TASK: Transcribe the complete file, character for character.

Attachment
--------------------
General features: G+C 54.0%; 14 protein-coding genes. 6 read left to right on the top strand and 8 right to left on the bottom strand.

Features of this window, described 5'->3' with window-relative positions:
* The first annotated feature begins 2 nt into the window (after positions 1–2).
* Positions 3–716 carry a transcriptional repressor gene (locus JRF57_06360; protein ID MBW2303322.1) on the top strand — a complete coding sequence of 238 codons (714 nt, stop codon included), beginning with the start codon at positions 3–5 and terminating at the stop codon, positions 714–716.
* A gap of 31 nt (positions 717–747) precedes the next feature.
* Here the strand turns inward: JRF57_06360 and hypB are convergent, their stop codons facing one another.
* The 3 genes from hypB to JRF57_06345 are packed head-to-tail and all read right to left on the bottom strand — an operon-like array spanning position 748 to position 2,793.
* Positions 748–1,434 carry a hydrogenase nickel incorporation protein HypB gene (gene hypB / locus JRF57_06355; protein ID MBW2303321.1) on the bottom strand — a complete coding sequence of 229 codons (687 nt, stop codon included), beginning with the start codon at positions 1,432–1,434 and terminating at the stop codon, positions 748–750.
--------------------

General features: G+C 54.0%; 14 protein-coding genes. 6 read left to right on the top strand and 8 right to left on the bottom strand.

Features of this window, described 5'->3' with window-relative positions:
* The first annotated feature begins 2 nt into the window (after positions 1–2).
* Positions 3–716 carry a transcriptional repressor gene (locus JRF57_06360; protein ID MBW2303322.1) on the top strand — a complete coding sequence of 238 codons (714 nt, stop codon included), beginning with the start codon at positions 3–5 and terminating at the stop codon, positions 714–716.
* A gap of 31 nt (positions 717–747) precedes the next feature.
* Here the strand turns inward: JRF57_06360 and hypB are convergent, their stop codons facing one another.
* The 3 genes from hypB to JRF57_06345 are packed head-to-tail and all read right to left on the bottom strand — an operon-like array spanning position 748 to position 2,793.
* Positions 748–1,434 carry a hydrogenase nickel incorporation protein HypB gene (gene hypB / locus JRF57_06355; protein ID MBW2303321.1) on the bottom strand — a complete coding sequence of 229 codons (687 nt, stop codon included), beginning with the start codon at positions 1,432–1,434 and terminating at the stop codon, positions 748–750.